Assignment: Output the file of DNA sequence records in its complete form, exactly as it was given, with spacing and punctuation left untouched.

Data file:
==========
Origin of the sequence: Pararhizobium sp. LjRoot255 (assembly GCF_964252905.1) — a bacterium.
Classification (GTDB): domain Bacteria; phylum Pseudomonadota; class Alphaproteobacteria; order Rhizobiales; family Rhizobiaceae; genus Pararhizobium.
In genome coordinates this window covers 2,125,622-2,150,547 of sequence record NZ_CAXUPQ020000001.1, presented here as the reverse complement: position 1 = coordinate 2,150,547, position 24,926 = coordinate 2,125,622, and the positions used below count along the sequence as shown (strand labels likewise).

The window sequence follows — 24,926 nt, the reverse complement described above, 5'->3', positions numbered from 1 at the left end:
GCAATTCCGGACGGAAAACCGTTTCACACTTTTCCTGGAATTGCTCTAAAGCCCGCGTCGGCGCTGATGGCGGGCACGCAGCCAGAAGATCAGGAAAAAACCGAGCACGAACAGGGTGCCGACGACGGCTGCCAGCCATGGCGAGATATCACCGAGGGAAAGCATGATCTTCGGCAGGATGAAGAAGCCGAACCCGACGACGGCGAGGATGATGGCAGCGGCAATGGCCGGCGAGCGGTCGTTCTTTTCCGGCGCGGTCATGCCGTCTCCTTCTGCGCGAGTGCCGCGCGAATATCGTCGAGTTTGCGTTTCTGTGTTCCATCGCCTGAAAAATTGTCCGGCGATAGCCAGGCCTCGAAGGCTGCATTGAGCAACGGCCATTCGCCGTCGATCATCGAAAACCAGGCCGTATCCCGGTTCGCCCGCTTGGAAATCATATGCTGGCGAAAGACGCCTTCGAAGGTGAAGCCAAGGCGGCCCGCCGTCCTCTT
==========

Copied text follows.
Origin of the sequence: Pararhizobium sp. LjRoot255 (assembly GCF_964252905.1) — a bacterium.
Classification (GTDB): domain Bacteria; phylum Pseudomonadota; class Alphaproteobacteria; order Rhizobiales; family Rhizobiaceae; genus Pararhizobium.
In genome coordinates this window covers 2,125,622-2,150,547 of sequence record NZ_CAXUPQ020000001.1, presented here as the reverse complement: position 1 = coordinate 2,150,547, position 24,926 = coordinate 2,125,622, and the positions used below count along the sequence as shown (strand labels likewise).

The window sequence follows — 24,926 nt, the reverse complement described above, 5'->3', positions numbered from 1 at the left end:
GCAATTCCGGACGGAAAACCGTTTCACACTTTTCCTGGAATTGCTCTAAAGCCCGCGTCGGCGCTGATGGCGGGCACGCAGCCAGAAGATCAGGAAAAAACCGAGCACGAACAGGGTGCCGACGACGGCTGCCAGCCATGGCGAGATATCACCGAGGGAAAGCATGATCTTCGGCAGGATGAAGAAGCCGAACCCGACGACGGCGAGGATGATGGCAGCGGCAATGGCCGGCGAGCGGTCGTTCTTTTCCGGCGCGGTCATGCCGTCTCCTTCTGCGCGAGTGCCGCGCGAATATCGTCGAGTTTGCGTTTCTGTGTTCCATCGCCTGAAAAATTGTCCGGCGATAGCCAGGCCTCGAAGGCTGCATTGAGCAACGGCCATTCGCCGTCGATCATCGAAAACCAGGCCGTATCCCGGTTCGCCCGCTTGGAAATCATATGCTGGCGAAAGACGCCTTCGAAGGTGAAGCCAAGGCGGCCCGCCGTCCTCTT